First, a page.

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pcbi-1003260-g003: Gabor filtering by excitatory and inhibitory receptor densities.(A) Density profiles for excitatory (blue) and inhibitory (red) receptor populations which combine to form a Gabor filter (black). In this case, the excitatory density was nominated as Gaussian. (B) Spatial frequency response of the Gabor filter. Peaks correspond to waves of length 300 µm. (C) Excitatory (blue) and inhibitory (red) receptor samples taken from the density distributions in panel A. The combined receptor field (blue+red) represents the dendritic field of the neuron. (D) Spatial frequency response of the combined receptor field. Peaks correspond to vertically oriented waves of length 300 µm. (E) The combined receptor field superimposed on its preferred wave pattern. The wave pattern propagates from left to right at 6 mm/sec to simulate 20 Hz oscillations in the cortical field. (F) Time course of the net excitatory (blue shading) and inhibitory (red shading) conductances in response the preferred wave pattern. Faint lines show individual post-synaptic conductances for n = 40 randomly selected receptors (not to scale). Each receptor fires 20 spikes/sec on average. Heavy black line shows the dendritic current induced by the net changes in conductance. The amplitude of the dendritic current is modulated as the wave propagates across the receptor field. (G) The combined receptor field superimposed on the orthogonal wave pattern which propagates from top to bottom at 6 mm/sec. (H) Time course of the dendritic response to the orthogonal wave pattern. In this case the wave pattern does not modulate the dendritic current even though the individual receptors still fire at 20 spikes/sec on average.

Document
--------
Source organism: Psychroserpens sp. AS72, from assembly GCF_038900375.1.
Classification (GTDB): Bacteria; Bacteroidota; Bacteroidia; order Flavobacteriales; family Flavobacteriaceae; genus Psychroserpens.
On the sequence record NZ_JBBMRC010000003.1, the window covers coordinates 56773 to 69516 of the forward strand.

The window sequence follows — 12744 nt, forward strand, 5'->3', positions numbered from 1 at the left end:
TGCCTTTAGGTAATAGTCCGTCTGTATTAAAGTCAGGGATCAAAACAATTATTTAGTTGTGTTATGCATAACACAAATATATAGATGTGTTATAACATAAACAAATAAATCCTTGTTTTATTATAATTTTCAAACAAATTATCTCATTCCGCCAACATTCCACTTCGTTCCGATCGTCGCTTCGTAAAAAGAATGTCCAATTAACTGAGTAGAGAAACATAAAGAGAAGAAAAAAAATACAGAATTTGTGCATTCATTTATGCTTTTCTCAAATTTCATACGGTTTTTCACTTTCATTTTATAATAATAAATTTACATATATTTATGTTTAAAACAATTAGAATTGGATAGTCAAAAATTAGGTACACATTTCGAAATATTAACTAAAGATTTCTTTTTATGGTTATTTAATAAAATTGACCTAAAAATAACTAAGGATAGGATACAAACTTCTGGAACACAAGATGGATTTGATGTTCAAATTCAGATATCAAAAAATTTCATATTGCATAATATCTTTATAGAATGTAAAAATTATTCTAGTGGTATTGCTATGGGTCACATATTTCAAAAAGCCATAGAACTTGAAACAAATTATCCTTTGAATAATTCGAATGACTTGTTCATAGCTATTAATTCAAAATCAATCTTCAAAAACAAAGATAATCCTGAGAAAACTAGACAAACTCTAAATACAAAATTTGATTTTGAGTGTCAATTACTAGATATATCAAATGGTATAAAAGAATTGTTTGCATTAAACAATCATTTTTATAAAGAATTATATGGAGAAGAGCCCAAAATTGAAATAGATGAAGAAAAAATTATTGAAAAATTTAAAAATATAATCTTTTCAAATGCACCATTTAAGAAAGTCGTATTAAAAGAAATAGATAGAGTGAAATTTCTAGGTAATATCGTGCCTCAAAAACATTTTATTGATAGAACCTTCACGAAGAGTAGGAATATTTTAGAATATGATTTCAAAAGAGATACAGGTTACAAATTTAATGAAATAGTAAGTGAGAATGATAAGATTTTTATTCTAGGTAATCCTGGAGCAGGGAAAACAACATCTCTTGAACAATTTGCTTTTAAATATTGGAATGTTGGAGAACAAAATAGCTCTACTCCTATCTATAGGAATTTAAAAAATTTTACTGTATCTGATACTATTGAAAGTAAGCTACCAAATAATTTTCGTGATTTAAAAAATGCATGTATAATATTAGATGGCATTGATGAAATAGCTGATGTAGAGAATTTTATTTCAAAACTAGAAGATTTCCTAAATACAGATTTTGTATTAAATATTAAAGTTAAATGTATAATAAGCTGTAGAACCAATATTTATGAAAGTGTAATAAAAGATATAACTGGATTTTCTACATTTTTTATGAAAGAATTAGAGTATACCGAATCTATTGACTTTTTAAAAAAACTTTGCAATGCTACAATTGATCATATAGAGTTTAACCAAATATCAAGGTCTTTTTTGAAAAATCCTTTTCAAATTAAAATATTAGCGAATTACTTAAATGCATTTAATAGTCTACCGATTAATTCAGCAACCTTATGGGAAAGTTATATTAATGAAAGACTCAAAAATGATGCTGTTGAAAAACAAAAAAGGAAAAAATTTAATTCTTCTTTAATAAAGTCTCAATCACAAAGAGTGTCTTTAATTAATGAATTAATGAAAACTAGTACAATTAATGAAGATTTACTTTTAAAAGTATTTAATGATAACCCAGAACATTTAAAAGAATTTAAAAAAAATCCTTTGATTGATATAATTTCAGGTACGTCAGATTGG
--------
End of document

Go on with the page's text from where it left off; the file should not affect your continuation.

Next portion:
Mentions: To study the effect of the spatial arrangement of dendritic receptors on soma current, we simulated the synaptic currents flowing into the dendrite using the conductance-based model,(1)where is the membrane capacitance, is the membrane potential, is the membrane leak current, and are the net synaptic currents of the excitatory and inhibitory receptor populations respectively. The spatial densities of the receptor populations were chosen so they combined to form a Gabor filter (Figure 3A). The Gabor filter was tuned to respond maximally to waves of length 300 µm (Figure 3B). Many combinations of excitatory and inhibitory densities can satisfy this requirement. Here, we nominated the excitatory density as a Gaussian distribution ( µm; peak density 0.4 synapse/µm2) and solved for the inhibitory distribution given a Gabor function with µm and a peak density of 0.2 synapse/µm2 (see Methods). The resulting distributions have a width of approximately 600 µm which corresponds to the width of PTN receptor fields [36], [37], [55]. The total number of synapses circumscribed by these distributions also fell within physiological estimates of 60,000 to 100,000 synapses per neuron [56]–[58]. Supplementary Figure S1 gives an alternative example where the inhibitory distribution is nominated as Gaussian and we solve the excitatory density. In both cases, the density distributions were randomly sampled to simulate the placement of excitatory and inhibitory receptors within the dendritic field (panel C). In both cases, the estimated frequency response of the combined receptor field (panel D) matched that of the target Gabor filter (panel B), as expected.


A dendritic mechanism for decoding traveling waves: principles and applications to motor cortex.

Heitmann S, Boonstra T, Breakspear M - PLoS Comput. Biol. (2013)